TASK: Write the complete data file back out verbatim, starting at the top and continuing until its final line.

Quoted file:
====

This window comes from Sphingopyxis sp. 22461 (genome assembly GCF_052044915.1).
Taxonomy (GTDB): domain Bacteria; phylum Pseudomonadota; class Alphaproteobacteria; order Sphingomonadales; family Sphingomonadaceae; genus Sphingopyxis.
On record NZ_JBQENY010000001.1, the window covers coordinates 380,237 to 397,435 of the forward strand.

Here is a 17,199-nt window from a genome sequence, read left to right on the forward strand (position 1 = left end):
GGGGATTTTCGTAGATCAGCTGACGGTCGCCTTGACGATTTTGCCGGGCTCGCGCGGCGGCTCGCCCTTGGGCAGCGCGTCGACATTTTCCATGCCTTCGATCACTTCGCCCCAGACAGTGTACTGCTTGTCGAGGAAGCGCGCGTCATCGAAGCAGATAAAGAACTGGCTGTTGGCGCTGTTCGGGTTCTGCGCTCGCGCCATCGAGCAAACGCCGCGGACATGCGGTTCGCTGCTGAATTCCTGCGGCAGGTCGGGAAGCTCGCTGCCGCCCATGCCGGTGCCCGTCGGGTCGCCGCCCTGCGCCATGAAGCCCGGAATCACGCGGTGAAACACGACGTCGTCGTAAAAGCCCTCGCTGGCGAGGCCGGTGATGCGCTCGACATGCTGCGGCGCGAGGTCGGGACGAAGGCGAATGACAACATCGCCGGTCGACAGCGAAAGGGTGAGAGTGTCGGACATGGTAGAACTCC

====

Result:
This window comes from Sphingopyxis sp. 22461 (genome assembly GCF_052044915.1).
Taxonomy (GTDB): domain Bacteria; phylum Pseudomonadota; class Alphaproteobacteria; order Sphingomonadales; family Sphingomonadaceae; genus Sphingopyxis.
On record NZ_JBQENY010000001.1, the window covers coordinates 380,237 to 397,435 of the forward strand.

Here is a 17,199-nt window from a genome sequence, read left to right on the forward strand (position 1 = left end):
GGGGATTTTCGTAGATCAGCTGACGGTCGCCTTGACGATTTTGCCGGGCTCGCGCGGCGGCTCGCCCTTGGGCAGCGCGTCGACATTTTCCATGCCTTCGATCACTTCGCCCCAGACAGTGTACTGCTTGTCGAGGAAGCGCGCGTCATCGAAGCAGATAAAGAACTGGCTGTTGGCGCTGTTCGGGTTCTGCGCTCGCGCCATCGAGCAAACGCCGCGGACATGCGGTTCGCTGCTGAATTCCTGCGGCAGGTCGGGAAGCTCGCTGCCGCCCATGCCGGTGCCCGTCGGGTCGCCGCCCTGCGCCATGAAGCCCGGAATCACGCGGTGAAACACGACGTCGTCGTAAAAGCCCTCGCTGGCGAGGCCGGTGATGCGCTCGACATGCTGCGGCGCGAGGTCGGGACGAAGGCGAATGACAACATCGCCGGTCGACAGCGAAAGGGTGAGAGTGTCGGACATGGTAGAACTCC